Culprits of Winter Home Disasters & How to Prevent Them

Author: CCG Dev March 13, 2014

Frozen Pipes

Frozen pipes cause large amounts of damage in homes across the United States each year.  When the temperature outside dips below 20 degrees Fahrenheit poorly insulated pipes are at risk of freezing and breaking.  According to the Institute for Business and Home Safety, one broken pipe with a 1/8-inch crack can release more than 250 gallons of water in just one day destroying the home, furniture, and personal items.  To prevent this from happening in your home, make sure all pipes along outside walls, ceilings, and floors have enough insulation, disconnect all outdoor garden hoses, and seal any holes or cracks in the home’s foundation or attic that may allow cold air to leak into the crawlspace or attic areas.  Vulnerable pipes near exterior walls are ones to watch closely, and opening cabinet doors to let warm air in around the pipes, letting the water trickle, or proper installation of UL approved heat tape may prevent those pipes from freezing.

If you plan to leave your home for an extended period of time during the winter months, you should set the thermostat no lower than 55 degrees Fahrenheit, shut off and drain the home’s water system, and have family or neighbors check on the home regularly.  Click here for more information on frozen pipes.

Ice Dams

What is an ice dam?  They usually occur after big winter storms when snow and ice melt at the top part of the roof, but refreeze toward the bottom parts around the eaves and gutters.  The wall of ice that forms at the roof’s edges is called an ice dam (See below for photo).  The water that is blocked by the ice dam can get under shingles and cause massive water damage once it penetrates into the home.  Preventing warm attic air from leaking and melting the snow at the roof’s top is usually what will prevent ice dams from forming.  Make sure your attic is properly insulated and gutters are thoroughly cleared and in good working condition this winter.  Click here to read more about ice dams and prevention.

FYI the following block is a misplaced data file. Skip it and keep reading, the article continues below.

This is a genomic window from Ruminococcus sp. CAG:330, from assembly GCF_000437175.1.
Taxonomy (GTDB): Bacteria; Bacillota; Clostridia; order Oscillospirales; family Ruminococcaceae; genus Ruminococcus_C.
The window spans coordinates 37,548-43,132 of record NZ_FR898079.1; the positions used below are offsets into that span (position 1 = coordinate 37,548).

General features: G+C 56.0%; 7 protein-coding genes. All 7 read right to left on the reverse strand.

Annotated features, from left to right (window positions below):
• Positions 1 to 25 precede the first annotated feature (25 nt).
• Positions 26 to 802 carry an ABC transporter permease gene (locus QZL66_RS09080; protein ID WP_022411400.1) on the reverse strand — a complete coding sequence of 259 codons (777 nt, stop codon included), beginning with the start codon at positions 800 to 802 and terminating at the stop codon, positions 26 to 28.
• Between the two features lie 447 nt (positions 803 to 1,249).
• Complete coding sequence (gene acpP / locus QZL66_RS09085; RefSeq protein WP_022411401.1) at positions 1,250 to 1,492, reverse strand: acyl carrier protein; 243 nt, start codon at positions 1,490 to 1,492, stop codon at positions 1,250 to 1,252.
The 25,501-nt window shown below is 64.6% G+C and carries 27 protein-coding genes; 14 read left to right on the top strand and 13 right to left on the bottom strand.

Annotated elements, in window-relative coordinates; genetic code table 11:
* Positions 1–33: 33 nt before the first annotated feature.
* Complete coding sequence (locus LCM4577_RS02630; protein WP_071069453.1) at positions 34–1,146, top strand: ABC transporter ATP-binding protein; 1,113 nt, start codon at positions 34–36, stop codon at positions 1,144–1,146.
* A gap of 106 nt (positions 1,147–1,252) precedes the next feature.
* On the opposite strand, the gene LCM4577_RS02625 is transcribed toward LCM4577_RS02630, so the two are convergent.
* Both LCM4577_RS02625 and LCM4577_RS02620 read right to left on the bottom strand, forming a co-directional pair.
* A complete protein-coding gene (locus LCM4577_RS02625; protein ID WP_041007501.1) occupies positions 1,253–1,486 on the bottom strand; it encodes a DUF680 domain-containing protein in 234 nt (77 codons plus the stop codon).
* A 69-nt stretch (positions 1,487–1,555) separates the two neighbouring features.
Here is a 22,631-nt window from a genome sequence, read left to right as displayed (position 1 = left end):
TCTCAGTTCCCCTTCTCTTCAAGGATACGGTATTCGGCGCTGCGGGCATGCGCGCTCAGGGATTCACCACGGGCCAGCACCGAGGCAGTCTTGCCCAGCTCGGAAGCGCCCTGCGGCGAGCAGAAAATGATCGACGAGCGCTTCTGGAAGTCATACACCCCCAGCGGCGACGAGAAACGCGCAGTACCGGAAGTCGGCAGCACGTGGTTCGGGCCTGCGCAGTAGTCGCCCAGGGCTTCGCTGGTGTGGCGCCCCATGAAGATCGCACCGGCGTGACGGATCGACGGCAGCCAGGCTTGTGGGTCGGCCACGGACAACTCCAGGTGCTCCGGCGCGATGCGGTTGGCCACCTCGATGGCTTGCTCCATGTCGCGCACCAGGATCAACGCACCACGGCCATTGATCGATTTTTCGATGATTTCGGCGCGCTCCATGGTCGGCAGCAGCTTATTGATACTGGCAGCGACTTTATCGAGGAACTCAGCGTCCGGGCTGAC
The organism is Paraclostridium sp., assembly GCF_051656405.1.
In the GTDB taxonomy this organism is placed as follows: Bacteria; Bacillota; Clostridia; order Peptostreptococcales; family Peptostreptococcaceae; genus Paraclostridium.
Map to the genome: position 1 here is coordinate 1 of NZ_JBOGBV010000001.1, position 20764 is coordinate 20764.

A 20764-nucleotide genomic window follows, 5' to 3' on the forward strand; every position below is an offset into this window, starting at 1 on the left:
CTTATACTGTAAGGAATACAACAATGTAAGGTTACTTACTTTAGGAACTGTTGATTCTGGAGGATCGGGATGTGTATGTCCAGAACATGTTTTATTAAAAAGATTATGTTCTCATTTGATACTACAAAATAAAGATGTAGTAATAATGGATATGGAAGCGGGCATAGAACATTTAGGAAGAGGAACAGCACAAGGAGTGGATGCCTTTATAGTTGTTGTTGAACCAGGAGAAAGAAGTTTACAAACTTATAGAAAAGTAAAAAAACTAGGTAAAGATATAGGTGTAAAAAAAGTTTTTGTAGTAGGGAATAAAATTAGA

Space Heaters

According to the Home Safety Council, most winter home fires are caused by heating equipment, and space heaters are known to be the most dangerous culprits.  It is important to use them responsibly if you must use them.  Here are a few tips to use space heaters safely:

  1. Check the heater’s label to make sure it has been tested and approved.  Key indicators of this include UL, ETL, or CSA.  Also read through all instructions included with the heater or on the label.
  2. Keep the heater at least three feet from anything that could burn, e.g., curtains, furniture, pets, people, etc.
  3. Keep children away from space heaters.  Adult supervision is necessary when a space heater is in use with children or pets around.  They could be burned or they could unintentionally cause a fire.
  4. Never leave a space heater that is on unattended.  If you leave a room or go to sleep make sure it is turned off.
  5. Do not use the space heater for unintended purposes such as drying clothes or blankets.


How more tips on how to keep your home safe check out our other articles or visit us online at



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